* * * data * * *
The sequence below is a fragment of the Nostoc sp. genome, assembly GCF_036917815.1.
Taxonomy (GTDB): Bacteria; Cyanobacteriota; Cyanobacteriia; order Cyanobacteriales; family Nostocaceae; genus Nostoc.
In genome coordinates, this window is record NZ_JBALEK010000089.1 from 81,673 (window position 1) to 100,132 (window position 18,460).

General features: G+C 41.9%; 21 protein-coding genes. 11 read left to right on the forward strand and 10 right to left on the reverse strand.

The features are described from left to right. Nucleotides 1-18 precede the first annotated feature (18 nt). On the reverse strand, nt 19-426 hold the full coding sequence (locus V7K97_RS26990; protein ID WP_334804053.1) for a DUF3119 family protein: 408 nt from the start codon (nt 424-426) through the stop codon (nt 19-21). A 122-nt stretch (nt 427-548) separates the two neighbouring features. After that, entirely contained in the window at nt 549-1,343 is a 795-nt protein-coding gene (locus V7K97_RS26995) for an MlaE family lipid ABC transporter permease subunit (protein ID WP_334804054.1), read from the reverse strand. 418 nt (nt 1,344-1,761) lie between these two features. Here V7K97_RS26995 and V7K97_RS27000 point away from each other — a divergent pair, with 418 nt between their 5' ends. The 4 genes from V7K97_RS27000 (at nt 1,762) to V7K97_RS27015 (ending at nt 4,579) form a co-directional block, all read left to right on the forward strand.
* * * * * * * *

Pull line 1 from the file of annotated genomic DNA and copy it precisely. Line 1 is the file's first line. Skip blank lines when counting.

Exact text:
The sequence below is a fragment of the Nostoc sp. genome, assembly GCF_036917815.1.